Click play for audio version of this story
Here’s Josh Gottheimer’s 2026 Republican opponent.
Eli Nachmany, a 23-year-old Closter native, left his White House job yesterday to start Harvard Law School.
Nachmany took a leave from New York University to work advance and press Donald Trump’s 2016 presidential campaign. After finishing school, he became a speechwriter to the U.S. Secretary of the Interior. Sine March, he worked on education policy as a staffer for the White House Office of American Innovation.
“Being part of the Trump Administration over these last two years has been a high honor, and leaving is bittersweet,” Nachmany told the New Jersey Globe. “That said, while I was a few hours away from New Jersey helping the Administration move our country forward, I watched with disappointment as tax-happy politicians currently in Trenton pushed job creators out of our state. I am eager to start this next chapter in my life, and I look forward to coming back home to the Garden State to make a difference down the road.”
Before heading to Washington, Nachmany worked as an intern to Rep. Scott Garrett and Gov. Chris Christie, and worked on Christie’s campaign for president.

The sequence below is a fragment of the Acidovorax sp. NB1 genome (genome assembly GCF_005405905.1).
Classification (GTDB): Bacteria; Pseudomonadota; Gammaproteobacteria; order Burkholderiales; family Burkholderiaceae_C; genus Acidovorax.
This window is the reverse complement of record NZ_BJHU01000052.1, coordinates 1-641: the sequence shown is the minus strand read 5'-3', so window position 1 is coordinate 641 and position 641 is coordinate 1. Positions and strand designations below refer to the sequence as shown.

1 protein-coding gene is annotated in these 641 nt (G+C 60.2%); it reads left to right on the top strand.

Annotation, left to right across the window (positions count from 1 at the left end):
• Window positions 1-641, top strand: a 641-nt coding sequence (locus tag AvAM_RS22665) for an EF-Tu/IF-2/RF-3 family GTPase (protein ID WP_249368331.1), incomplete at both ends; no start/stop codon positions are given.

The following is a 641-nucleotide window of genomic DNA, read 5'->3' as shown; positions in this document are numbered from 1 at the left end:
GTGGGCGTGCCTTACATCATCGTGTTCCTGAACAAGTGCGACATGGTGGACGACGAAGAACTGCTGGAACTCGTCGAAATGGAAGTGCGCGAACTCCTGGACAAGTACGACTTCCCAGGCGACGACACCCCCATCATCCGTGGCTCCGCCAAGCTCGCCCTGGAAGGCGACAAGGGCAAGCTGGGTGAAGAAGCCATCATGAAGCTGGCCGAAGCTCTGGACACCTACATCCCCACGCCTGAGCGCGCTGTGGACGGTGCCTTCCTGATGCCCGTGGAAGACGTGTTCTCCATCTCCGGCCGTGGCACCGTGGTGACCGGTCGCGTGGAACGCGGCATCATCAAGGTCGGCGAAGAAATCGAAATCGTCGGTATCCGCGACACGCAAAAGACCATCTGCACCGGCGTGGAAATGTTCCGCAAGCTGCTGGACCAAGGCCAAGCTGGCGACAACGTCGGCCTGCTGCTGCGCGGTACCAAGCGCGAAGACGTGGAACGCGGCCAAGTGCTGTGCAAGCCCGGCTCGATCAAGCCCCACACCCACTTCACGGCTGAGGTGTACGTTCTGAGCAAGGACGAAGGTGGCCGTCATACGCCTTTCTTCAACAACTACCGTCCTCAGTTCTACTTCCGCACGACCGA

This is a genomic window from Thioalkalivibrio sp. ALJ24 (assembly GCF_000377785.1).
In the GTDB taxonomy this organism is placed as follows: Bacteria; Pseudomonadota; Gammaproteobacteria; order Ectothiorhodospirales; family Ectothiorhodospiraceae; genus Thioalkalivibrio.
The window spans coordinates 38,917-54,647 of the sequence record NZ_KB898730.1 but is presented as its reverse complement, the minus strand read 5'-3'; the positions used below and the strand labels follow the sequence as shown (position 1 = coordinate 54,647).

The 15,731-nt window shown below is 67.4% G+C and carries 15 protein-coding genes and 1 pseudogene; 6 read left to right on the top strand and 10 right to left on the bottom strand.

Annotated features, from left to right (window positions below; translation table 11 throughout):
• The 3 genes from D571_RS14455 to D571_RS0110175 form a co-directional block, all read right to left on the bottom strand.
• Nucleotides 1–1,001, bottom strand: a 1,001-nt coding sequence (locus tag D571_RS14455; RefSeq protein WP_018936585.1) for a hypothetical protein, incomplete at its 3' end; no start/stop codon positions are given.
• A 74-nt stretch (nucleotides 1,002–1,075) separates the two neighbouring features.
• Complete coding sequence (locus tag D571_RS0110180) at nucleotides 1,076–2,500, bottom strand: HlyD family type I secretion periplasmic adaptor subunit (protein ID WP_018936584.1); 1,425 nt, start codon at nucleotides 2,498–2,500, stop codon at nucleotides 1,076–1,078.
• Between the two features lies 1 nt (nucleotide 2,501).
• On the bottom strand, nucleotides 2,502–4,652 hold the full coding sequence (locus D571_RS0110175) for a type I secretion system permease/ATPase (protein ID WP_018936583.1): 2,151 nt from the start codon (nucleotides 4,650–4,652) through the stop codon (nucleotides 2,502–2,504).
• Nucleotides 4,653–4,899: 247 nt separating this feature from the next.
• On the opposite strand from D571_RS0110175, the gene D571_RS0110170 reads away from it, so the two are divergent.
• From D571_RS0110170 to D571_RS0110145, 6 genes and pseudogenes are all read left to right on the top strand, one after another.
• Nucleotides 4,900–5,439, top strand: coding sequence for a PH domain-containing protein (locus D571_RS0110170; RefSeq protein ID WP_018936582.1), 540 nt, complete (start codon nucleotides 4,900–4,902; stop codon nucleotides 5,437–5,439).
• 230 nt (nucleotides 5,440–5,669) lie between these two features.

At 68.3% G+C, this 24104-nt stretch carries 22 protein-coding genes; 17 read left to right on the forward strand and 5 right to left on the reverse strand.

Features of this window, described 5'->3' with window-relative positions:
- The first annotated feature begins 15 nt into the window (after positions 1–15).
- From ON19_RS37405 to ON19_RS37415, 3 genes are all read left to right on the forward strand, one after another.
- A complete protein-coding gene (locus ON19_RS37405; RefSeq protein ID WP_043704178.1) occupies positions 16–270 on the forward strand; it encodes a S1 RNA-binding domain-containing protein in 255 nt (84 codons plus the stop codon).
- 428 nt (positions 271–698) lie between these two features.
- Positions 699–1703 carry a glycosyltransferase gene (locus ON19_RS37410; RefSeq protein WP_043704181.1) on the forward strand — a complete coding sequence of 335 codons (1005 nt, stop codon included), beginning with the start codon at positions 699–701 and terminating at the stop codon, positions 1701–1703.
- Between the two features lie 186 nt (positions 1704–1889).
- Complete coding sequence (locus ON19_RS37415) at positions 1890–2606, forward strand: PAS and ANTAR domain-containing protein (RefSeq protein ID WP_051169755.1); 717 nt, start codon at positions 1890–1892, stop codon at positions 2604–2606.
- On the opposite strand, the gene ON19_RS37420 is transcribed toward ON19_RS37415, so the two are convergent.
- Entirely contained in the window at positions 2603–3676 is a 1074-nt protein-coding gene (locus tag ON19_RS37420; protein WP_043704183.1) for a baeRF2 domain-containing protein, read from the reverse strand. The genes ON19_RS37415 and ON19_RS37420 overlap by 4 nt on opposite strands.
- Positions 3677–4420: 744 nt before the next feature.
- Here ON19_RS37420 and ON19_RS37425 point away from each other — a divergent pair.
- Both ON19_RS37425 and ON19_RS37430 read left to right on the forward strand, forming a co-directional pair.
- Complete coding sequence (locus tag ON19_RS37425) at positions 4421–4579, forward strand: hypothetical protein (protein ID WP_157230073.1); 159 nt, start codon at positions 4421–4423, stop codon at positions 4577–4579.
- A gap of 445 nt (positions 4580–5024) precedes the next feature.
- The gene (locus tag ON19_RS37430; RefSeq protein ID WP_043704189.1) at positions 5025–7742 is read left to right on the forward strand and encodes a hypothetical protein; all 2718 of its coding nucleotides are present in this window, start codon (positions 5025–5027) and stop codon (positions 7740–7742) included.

Former State Sen. Joe Kyrillos was serving as an aide to the Secretary of the Interior when he was recruited to run for an open State Assembly seat in the 13th district in 1989. Assemblyman Jay Webber worked as a top aide to Rep. Bill Martini before heading to Harvard law,
Three of the twelve members of the New Jersey congressional delegation held White House jobs before they were elected to Congress.
Josh Gottheimer and Tom Malinowski worked in the Clinton White House and Andy Kim was a White House staffer under Barack Obama.
Bob Torricelli worked for Vice President Walter Mondale and managed Jimmy Carter’s Illinois campaign against Ted Kennedy in the 1980 Democratic primary; and Andy Maguire (Gottheimer’s Democratic predecessor) worked for Lyndon Johnson at the Department of State and at the United Nations.
White House aides don’t always win.
In 1970, when Democrat Jim Howard held the very Republican Monmouth-based House seat, the GOP candidate was Bill Dowd, a 26-year-old former White House staffer for the still-popular Richard Nixon. Howard won 55%-43%. Dowd ran again in 1972, and with Nixon winning 67% in his district, he held Howard to a 53% win. Dowd was getting ready to run again in 1974, but amidst the Watergate scandal, he didn’t bother. Howard won with 69%.
Fred Bohen, a former White House staffer under LBJ, won just 38% against Peter Frelinghuysen in 1972. He ran again in the Watergate year after Frelinghuysen retired, and lost by ten points against Millicent Fenwick.